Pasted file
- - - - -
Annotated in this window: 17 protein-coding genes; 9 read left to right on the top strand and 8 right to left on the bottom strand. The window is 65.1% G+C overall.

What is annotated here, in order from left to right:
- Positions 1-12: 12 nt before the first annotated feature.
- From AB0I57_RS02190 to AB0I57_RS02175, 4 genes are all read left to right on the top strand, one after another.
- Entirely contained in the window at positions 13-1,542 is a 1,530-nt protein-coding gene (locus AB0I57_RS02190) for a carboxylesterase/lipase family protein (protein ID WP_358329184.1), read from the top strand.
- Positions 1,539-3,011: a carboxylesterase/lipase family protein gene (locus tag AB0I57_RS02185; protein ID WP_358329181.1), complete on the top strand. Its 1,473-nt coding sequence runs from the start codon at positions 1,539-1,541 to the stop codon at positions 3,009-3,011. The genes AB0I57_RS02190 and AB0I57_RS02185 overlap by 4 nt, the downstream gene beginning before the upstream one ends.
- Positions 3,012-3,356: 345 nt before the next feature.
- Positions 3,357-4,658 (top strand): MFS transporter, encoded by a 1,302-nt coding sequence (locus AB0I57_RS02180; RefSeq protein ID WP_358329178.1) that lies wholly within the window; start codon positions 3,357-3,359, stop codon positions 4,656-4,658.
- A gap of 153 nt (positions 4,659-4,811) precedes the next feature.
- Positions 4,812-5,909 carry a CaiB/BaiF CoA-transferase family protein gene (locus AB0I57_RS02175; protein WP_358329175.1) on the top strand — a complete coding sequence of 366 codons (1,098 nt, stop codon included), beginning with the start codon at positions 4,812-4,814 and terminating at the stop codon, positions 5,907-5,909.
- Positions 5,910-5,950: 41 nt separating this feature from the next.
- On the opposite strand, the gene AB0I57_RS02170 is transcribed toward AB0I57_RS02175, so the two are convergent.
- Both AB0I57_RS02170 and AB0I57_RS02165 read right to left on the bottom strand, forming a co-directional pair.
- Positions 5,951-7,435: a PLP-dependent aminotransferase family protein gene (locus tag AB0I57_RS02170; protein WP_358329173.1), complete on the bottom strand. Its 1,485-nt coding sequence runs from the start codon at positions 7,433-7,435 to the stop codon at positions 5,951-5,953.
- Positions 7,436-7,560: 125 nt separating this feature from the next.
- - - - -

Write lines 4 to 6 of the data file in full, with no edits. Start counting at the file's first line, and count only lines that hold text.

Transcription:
- From AB0I57_RS02190 to AB0I57_RS02175, 4 genes are all read left to right on the top strand, one after another.
- Entirely contained in the window at positions 13-1,542 is a 1,530-nt protein-coding gene (locus AB0I57_RS02190) for a carboxylesterase/lipase family protein (protein ID WP_358329184.1), read from the top strand.
- Positions 1,539-3,011: a carboxylesterase/lipase family protein gene (locus tag AB0I57_RS02185; protein ID WP_358329181.1), complete on the top strand. Its 1,473-nt coding sequence runs from the start codon at positions 1,539-1,541 to the stop codon at positions 3,009-3,011. The genes AB0I57_RS02190 and AB0I57_RS02185 overlap by 4 nt, the downstream gene beginning before the upstream one ends.